There is a consensus between the Ontario government and medical experts that, at this juncture, it is not 100% safe for children to return to school. However, the risks of catching COVID-19 (and the typical effects of the illness) for children are being balanced against their mental health, psychological, academic and social interests, as well as many parents’ need for childcare. There is no end in sight to the pandemic and, as such, no evidence as to when it will be 100% safe for children to return to school. The Ontario government has determined that September 2020 is an appropriate time to move on to a “new normal” which includes a return to school.”

Additionally, the court found that neither the son nor anyone in either of the parents’ households would be at an unacceptable risk of harm if the son returned to school in-person.

As a result, the court granted the mother’s motion and ordered that the son would return to school in-person in September 2020.

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Social distancing is here to stay for the medium term, and in response, we have moved our full business online. Our service model may look a little different, but we are continuing to meet all of our clients’ legal needs using online technology that is readily available and user-friendly. We would be happy to help you get set up as needed. In most cases, we will send a single link to clients, allowing them to join a meeting with just a click. We can still be reached by leaving a voicemail at 905-828-2247; however our reception is not staffed for safety reasons, so there will be a delay in replies. For faster access, please email your lawyer directly; lawyer contact information is available here. For new inquiries, or if you are unsure who to contact, please email our office at info@campbellbader.com.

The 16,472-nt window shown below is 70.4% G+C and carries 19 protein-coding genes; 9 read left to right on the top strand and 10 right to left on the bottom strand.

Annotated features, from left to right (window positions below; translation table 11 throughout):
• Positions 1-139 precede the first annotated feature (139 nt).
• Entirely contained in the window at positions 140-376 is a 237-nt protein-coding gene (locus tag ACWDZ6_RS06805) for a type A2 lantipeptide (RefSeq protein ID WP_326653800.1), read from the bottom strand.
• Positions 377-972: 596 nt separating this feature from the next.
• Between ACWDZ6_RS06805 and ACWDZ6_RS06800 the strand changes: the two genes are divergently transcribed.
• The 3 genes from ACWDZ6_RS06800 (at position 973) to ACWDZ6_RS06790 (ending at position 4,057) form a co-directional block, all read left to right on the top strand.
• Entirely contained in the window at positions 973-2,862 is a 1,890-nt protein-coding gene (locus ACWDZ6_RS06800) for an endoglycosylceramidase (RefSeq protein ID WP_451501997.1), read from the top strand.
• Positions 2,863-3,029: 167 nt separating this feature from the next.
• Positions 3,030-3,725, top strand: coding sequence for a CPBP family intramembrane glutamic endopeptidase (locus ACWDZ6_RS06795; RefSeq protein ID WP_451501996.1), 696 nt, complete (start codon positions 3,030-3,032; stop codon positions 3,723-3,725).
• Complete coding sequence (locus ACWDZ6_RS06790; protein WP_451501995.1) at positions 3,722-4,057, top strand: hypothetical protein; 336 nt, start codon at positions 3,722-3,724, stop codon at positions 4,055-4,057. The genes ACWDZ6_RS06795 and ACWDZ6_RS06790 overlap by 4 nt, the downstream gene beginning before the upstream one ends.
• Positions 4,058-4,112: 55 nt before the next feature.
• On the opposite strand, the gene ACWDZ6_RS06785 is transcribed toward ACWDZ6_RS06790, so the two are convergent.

Separation and divorce are challenging for everyone involved.  When dealing with custody or access disputes, matters involving spousal and child support, the division of assets, and other family issues, emotions can be your worst enemy. Having an experienced family lawyer on your side can help you stay focused and resolve disputes as quickly and amicably as possible.

At Campbell Bader LLP our family team has collectively spent more than twenty years advising clients about family disputes, including those involving high net worth individuals or complex matters.

We value and incorporate collaborative family law principles into our practice, but we’re smart enough to recognize when that approach won’t work for you and we adapt our strategy accordingly. To learn more about how we can help you, contact us online or at 905-828-2247.